A History Of The Anomalous Cultural Meme

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  • 25 Apr, 2022  |
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1 A History Of The Anomalous Cultural Meme

Look at virtually any form of social media these days and you’ll be bombarded by memes. From the classic grumpy cat, to all manner of celebrity jokes, the meme is a modern cultural phenomenon. But what exactly is this bizarre human ritual, why has it become so popular, and where did it originate?

The strange truth is that the name meme comes from controversial evolutionary biologist Richard Dawkins. It was in his book The Selfish Gene that he coined the term, described the phenomenon in detail, and paved the way for what we see today. His original definition still holds true, even if his intention was to describe the behaviour of genetics, rather than the habitual spreading of information nuggets.

What Is It, How Does It Work?

Published in 1976, The Selfish Gene was long before what we think of as a meme today. But the concept of a shared idea, passed from person to person and growing in the process, very much did exist in 1976. Dawkins described how biological genes are in control of their own reproduction, will evolve over time, but always serve their own, often mysterious ends.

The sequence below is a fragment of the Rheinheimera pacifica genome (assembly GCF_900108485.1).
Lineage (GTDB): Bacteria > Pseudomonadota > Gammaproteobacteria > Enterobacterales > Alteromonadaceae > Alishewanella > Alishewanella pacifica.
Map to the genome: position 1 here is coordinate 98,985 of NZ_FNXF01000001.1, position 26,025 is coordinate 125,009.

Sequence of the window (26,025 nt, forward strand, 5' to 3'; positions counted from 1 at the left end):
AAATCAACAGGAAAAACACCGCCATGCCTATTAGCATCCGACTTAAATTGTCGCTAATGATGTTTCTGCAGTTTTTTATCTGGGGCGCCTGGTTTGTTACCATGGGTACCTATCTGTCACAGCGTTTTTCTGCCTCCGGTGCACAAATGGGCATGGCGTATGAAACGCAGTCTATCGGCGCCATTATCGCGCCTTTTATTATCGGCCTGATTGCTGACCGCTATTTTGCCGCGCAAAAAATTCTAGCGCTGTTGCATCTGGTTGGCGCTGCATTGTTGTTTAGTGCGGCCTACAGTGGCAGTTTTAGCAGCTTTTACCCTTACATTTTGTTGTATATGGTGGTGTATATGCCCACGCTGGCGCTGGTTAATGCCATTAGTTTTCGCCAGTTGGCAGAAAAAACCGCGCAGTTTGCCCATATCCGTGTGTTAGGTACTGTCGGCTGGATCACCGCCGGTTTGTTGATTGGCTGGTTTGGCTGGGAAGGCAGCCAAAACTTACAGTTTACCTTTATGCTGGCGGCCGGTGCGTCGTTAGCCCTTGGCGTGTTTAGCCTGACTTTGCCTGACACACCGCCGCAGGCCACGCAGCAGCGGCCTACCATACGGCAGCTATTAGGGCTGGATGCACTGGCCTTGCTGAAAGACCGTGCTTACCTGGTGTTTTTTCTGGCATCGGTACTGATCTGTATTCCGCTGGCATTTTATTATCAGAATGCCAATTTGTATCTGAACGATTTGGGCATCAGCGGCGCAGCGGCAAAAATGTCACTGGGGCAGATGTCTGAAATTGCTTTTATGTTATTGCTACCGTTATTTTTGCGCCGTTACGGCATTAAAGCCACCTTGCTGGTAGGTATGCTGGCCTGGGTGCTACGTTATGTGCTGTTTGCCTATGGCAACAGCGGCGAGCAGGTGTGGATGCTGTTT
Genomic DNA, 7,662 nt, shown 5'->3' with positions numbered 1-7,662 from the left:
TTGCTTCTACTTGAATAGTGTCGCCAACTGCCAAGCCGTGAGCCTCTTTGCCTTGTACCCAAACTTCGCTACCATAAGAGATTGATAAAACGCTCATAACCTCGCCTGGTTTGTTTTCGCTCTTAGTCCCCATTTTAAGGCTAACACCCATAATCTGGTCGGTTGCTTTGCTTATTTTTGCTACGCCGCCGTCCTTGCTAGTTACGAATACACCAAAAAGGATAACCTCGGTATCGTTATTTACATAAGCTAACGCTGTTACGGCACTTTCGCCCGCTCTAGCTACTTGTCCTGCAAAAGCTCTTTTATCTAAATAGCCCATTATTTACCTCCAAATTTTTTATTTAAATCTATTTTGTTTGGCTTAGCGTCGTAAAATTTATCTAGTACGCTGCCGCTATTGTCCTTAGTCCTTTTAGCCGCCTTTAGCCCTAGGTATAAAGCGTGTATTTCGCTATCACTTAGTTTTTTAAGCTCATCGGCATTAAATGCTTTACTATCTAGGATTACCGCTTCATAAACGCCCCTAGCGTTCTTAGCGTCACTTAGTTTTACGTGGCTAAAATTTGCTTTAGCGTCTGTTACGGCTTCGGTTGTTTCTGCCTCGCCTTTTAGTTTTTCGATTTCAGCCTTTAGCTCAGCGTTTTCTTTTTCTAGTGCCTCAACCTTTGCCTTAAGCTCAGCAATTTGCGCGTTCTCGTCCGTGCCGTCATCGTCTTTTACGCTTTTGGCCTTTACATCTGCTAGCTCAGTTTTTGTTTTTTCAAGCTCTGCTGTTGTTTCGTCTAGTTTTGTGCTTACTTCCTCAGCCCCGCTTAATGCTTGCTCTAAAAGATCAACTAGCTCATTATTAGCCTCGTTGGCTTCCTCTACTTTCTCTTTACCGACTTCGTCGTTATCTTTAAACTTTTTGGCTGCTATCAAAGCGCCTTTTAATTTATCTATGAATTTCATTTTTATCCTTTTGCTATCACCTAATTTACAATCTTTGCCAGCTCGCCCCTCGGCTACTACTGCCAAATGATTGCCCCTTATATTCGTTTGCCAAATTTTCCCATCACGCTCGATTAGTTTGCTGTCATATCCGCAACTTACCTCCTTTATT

He explained that in human culture the same is true with certain nuggets of information. The information seems to float from person to person, grow and adapt along the way, seemingly by its own mysterious will. Those that add to the nugget don’t necessarily consider where it is going, but only add to it as they see fit. This is a key in the definition of what we think of as memes today.

To put it another way; the individual who starts a meme has zero control over where it ends up traveling to.

The Many Forms Of The Meme

Most are familiar with visually transmitted memes today, but that hasn’t always been the case. Phrases, ideas and jokes have been passed from person to person for centuries. It may have happened slower in times past, but the same basic principle applies. It has only been since the birth and rapid growth of the internet that the process has been so clear to see.

It is also important to understand that although many memes serve no other purpose than humour, others do actually carry strong cultural and social significance. For example, an unpopular president may be a veritable meme magnet. But many of the meme creations, although funny, my also serve to express dissatisfaction in that presidents performance. Hence, although often meant to invoke laughter, a meme may well stand as indication of general social demeanour.

The Strongest Survive

Again, much like genes, it is the meme that is replicated the most that stands the test of time. The more individuals that choose to reproduce an idea, the further it will go, more popular it will become, and the bigger the impact it will have, much like the online roulette that’s now enjoyed all over the world.

It also goes without saying that the most popular memes are also those that are most appealing on a global scale. The often seem Grumpy Cat is a prime example.

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